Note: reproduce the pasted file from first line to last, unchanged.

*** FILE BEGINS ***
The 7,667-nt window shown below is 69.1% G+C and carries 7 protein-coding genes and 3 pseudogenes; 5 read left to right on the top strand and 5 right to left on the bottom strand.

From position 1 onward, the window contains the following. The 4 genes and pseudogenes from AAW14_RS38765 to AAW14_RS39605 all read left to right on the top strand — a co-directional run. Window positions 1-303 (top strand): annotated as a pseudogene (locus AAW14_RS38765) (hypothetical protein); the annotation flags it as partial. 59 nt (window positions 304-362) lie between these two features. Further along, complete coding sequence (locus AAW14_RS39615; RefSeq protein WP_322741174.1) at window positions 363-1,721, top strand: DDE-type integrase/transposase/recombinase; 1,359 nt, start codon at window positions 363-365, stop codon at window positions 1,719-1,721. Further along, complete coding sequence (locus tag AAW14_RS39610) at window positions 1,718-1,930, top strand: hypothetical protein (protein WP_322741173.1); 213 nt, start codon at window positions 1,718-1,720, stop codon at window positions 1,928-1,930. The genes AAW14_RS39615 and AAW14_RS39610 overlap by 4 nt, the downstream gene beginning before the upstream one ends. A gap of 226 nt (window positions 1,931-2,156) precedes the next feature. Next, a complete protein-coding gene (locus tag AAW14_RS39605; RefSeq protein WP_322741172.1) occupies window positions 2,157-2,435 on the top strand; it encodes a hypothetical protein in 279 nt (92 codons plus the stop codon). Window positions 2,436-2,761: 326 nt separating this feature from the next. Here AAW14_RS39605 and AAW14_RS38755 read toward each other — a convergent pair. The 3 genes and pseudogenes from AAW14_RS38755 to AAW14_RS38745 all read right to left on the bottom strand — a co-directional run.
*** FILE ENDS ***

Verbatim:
The 7,667-nt window shown below is 69.1% G+C and carries 7 protein-coding genes and 3 pseudogenes; 5 read left to right on the top strand and 5 right to left on the bottom strand.

From position 1 onward, the window contains the following. The 4 genes and pseudogenes from AAW14_RS38765 to AAW14_RS39605 all read left to right on the top strand — a co-directional run. Window positions 1-303 (top strand): annotated as a pseudogene (locus AAW14_RS38765) (hypothetical protein); the annotation flags it as partial. 59 nt (window positions 304-362) lie between these two features. Further along, complete coding sequence (locus AAW14_RS39615; RefSeq protein WP_322741174.1) at window positions 363-1,721, top strand: DDE-type integrase/transposase/recombinase; 1,359 nt, start codon at window positions 363-365, stop codon at window positions 1,719-1,721. Further along, complete coding sequence (locus tag AAW14_RS39610) at window positions 1,718-1,930, top strand: hypothetical protein (protein WP_322741173.1); 213 nt, start codon at window positions 1,718-1,720, stop codon at window positions 1,928-1,930. The genes AAW14_RS39615 and AAW14_RS39610 overlap by 4 nt, the downstream gene beginning before the upstream one ends. A gap of 226 nt (window positions 1,931-2,156) precedes the next feature. Next, a complete protein-coding gene (locus tag AAW14_RS39605; RefSeq protein WP_322741172.1) occupies window positions 2,157-2,435 on the top strand; it encodes a hypothetical protein in 279 nt (92 codons plus the stop codon). Window positions 2,436-2,761: 326 nt separating this feature from the next. Here AAW14_RS39605 and AAW14_RS38755 read toward each other — a convergent pair. The 3 genes and pseudogenes from AAW14_RS38755 to AAW14_RS38745 all read right to left on the bottom strand — a co-directional run.